Skip to content

West Vancouver's Hollyburn Gardens debate spills into second night

West Vancouver council chambers overflowed into the surrounding halls for a contentious public hearing Monday night and council’s debate overflowed into a second night.

West Vancouver council chambers overflowed into the surrounding halls for a contentious public hearing Monday night and council’s debate overflowed into a second night.

Hollyburn Properties is asking the district to rezone a piece of its land a 125 21st St. to allow for 41 purpose-built rental units in two buildings standing three and four storeys, sharing the lot with the 126 units in the already existing Bellevue Tower.

The new buildings would include an extra 23 parking spots and the developer would contribute $1 million to the district, $700,000 of which would go into a fund to build affordable housing, and $300,000 of which would go to local parks improvements.

If approved, they would be the first purpose-built market rental units constructed in West Vancouver in 40 years.

Though it conforms with West Vancouver’s official community plan, the rezoning was overwhelmingly unpopular with its immediate neighbours, more than 20 of whom came to speak against the project.

Common themes among the opposition were how it would impact parking and traffic, the district’s lack of a comprehensive plan for the enclave tailored by the neighbours, the concern that it would set a precedent for other in-fill developments, the loss of green space, loss of views and loss of privacy, construction impacts, and an overall skepticism that West Vancouver was in need of more rental units.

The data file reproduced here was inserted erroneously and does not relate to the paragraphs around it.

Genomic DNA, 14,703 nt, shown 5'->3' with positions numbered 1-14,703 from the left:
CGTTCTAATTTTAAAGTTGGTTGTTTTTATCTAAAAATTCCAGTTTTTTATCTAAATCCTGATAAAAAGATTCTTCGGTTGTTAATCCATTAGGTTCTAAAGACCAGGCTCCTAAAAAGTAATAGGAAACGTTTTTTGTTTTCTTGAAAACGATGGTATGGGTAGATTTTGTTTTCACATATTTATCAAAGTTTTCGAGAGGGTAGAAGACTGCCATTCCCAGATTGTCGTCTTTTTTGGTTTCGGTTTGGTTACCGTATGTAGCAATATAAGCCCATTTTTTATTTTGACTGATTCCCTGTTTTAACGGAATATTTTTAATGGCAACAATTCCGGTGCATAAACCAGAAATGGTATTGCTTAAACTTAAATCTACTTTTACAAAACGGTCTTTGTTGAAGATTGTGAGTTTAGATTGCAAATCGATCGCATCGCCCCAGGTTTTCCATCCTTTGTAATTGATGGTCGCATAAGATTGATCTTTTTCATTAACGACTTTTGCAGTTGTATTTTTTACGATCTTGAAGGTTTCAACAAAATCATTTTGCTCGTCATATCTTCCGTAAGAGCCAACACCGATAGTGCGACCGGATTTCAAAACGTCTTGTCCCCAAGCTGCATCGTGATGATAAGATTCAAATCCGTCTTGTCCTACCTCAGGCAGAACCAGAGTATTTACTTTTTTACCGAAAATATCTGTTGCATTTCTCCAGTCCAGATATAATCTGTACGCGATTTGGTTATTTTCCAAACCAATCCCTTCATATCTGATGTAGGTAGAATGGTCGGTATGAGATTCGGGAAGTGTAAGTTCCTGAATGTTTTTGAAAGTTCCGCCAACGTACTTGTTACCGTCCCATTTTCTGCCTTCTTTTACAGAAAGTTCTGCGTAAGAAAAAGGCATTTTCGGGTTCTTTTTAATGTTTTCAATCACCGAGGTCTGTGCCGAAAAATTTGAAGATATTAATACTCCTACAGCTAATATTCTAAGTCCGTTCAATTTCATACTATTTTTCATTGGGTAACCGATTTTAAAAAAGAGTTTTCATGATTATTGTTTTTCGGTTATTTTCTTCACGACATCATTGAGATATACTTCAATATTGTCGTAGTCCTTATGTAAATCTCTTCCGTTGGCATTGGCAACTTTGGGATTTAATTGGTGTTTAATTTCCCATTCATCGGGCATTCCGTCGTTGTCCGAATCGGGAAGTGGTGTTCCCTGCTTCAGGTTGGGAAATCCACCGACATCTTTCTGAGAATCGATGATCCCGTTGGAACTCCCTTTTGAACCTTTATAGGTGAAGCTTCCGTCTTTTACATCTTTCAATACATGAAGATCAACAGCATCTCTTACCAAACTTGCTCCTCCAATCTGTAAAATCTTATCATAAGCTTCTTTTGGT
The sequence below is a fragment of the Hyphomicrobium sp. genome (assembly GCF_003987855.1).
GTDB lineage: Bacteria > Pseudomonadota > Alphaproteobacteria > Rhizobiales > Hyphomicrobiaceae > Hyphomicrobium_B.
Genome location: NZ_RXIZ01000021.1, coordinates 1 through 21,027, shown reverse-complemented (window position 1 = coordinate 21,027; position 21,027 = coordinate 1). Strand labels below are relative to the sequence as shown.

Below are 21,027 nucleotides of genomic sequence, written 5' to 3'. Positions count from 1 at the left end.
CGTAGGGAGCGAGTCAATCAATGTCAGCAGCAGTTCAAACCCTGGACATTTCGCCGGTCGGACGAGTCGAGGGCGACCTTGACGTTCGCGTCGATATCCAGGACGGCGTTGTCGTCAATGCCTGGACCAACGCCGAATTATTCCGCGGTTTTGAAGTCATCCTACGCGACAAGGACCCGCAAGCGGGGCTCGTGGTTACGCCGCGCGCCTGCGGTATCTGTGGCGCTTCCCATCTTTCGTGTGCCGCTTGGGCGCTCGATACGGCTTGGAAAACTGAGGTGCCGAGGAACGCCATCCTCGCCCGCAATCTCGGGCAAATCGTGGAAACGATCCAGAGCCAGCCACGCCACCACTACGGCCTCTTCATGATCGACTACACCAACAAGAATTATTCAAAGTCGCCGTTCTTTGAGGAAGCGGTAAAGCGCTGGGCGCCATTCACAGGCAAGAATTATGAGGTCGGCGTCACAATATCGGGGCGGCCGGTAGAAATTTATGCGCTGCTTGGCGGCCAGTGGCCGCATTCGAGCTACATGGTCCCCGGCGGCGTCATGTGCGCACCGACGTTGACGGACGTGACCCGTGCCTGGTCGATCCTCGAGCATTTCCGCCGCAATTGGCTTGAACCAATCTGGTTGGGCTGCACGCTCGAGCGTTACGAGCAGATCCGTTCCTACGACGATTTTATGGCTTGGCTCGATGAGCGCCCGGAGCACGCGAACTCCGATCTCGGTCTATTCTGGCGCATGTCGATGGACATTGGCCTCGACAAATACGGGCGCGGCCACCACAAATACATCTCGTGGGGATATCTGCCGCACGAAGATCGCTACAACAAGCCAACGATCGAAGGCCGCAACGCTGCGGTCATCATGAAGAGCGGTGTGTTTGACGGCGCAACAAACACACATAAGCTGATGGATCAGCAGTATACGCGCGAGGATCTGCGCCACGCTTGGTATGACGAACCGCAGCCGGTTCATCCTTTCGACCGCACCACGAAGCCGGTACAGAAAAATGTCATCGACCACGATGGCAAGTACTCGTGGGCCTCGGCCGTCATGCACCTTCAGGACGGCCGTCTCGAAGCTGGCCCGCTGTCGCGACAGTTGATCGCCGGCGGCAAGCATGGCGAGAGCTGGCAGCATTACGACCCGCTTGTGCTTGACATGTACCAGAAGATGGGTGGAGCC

“Today, there are approximately 180 people living on the equivalent of five housing lots in West Vancouver. To changing that formula so dramatically without any meaningful neighbourhood consultation, is to not appreciate the value of the space and room to move and breath on the health and well-being of people living in small, congested spaces,” said Pat Pearmain, chairwoman of the strata council of the nearby Navvy Jack West building.

Pearmain added that she has known several people to successfully sign residential leases without any difficulty.

Those who supported the project, urged council to respond to the rental housing crisis, many of them citing a statistic released earlier that day by the Canada Mortgage and Housing Corp. that vacancy in West Vancouver had fallen to 0.2 per cent.

Ambleside merchant Duncan Pearce urged council to think about the wider demographics that would be affected by the decision.

“I think council has a duty and obligation to be forward looking and review statistics, review the recommendations from staff and to be courageous because you of all people know how long it takes to get a project approved in this municipality and it’s going to take a long time to change the conditions we need to change in West Vancouver to make this a healthy and vibrant community,” he said, noting that, at the age of 47, he was one of the youngest people to speak at the public hearing.

The project itself is all much more innocuous than the opposition let on, he added.

“What’s been proposed here is a very, very modest increase in the number of units. Forty one units is a freckle on the skin of this community,” he said.

But following a five-hour public hearing, the majority on council were feeling too spent to properly digest and debate the matter, instead voting to delay the decision to another council meeting scheduled for Tuesday evening (after North Shore News’ print deadline).